These are quite unprecedented times to be a commercial landlord. Landlords are now faced with the unique challenge of negotiating with well-minded and previously well-paying Tenants who can no longer pay rent due to the economic challenges posed by COVID-19.
For these situations, evictions may be economically impractical because a substantial financial recovery will not be had. Sometimes the smartest solution is for the landlord and tenant to gather together and effectively terminate the lease in a manner to effectively transfer property rights back to the landlord and afford the landlord consideration for releasing a tenant from future lease payments. There are several legal considerations the landlord must consider, but an overlooked item is sales tax.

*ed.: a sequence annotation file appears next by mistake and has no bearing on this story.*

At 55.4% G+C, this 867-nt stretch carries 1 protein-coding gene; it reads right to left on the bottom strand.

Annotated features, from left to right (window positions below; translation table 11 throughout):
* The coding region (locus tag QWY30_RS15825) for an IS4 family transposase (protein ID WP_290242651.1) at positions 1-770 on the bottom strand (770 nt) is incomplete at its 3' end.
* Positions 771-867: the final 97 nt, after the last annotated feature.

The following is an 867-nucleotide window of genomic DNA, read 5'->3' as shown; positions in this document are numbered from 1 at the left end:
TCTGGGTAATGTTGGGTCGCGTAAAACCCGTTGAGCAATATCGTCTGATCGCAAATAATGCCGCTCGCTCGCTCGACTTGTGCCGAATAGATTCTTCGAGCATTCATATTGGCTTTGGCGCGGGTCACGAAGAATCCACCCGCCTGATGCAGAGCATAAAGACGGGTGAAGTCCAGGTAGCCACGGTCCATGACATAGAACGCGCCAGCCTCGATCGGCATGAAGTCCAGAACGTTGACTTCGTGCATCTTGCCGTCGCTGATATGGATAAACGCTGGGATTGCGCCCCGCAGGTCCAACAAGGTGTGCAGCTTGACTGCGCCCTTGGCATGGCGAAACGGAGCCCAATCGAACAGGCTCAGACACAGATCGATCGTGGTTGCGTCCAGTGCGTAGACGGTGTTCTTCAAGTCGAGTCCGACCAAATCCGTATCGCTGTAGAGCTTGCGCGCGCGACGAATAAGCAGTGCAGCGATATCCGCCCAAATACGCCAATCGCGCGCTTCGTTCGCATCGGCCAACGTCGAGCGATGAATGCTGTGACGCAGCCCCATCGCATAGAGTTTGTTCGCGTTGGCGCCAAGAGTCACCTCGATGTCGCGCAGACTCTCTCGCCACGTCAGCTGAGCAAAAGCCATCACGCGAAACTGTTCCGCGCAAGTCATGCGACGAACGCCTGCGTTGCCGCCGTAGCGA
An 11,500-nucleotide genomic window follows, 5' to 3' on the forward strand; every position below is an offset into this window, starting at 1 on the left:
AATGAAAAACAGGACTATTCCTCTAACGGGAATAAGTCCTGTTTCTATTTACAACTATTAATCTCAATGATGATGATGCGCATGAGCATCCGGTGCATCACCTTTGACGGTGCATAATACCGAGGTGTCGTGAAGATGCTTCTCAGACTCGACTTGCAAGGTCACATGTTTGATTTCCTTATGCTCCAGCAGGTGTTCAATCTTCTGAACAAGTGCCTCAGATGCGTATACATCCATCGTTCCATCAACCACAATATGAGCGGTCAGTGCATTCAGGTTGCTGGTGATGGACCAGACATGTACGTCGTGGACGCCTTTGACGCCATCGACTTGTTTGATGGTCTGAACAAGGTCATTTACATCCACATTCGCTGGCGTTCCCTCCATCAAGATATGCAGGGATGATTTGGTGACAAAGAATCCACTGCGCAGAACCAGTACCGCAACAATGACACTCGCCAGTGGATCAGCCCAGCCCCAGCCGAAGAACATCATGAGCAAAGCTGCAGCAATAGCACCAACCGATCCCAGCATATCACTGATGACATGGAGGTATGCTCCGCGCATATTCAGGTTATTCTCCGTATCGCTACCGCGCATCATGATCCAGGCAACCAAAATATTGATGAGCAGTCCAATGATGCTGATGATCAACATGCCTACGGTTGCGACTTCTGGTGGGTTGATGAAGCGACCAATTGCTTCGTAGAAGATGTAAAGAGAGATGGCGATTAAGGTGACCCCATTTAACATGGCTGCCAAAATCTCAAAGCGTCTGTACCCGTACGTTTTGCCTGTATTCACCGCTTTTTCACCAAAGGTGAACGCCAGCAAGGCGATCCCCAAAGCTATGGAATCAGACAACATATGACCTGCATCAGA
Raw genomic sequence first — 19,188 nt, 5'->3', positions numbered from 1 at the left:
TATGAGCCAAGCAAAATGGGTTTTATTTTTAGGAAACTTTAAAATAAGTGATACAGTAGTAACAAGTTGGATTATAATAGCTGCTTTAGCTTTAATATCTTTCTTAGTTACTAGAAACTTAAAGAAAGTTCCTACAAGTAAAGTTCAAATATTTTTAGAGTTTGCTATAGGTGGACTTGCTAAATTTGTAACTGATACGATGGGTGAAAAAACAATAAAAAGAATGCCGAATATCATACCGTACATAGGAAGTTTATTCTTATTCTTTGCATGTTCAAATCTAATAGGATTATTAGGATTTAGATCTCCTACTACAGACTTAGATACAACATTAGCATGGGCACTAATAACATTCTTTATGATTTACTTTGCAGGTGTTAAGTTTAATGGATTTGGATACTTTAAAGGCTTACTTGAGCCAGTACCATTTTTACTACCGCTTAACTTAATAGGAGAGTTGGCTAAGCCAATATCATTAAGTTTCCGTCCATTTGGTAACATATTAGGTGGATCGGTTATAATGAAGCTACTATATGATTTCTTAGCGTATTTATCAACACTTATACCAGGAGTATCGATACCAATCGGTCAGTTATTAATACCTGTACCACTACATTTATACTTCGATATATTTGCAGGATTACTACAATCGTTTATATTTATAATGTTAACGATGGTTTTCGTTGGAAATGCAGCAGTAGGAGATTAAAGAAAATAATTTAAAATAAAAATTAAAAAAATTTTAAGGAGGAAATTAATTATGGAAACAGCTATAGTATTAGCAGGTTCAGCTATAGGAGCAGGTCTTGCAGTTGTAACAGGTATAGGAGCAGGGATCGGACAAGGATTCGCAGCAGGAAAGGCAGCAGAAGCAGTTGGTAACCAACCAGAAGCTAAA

Commercial tenants remit sales tax to their landlords with each lease payment. Florida Statute 212.031 requires landlords to remit this collected tax to the state. Sales tax, in conjunction with any surtax imposed by the local county, must be paid both on rent and any other item conditioned upon occupancy. This would include common area maintenance paid by the tenant and property taxes paid to the landlord by the tenant.
Where a landlord is gracious enough to permit its tenant to terminate the lease, the landlord should make certain any consideration received as part of the agreement to terminate is not deemed a payment of rent.
For example, an agreement where a landlord permits a tenant to vacate the leased premises in exchange for a one-time payment of all rent due for the remainder of the calendar year may attract unnecessary scrutiny from the Florida Department of Revenue and require the landlord to remit sales tax.
This sales tax consideration perfectly exemplifies the need for both landlords and tenants to retain their own independent counsel when negotiating the termination of a lease.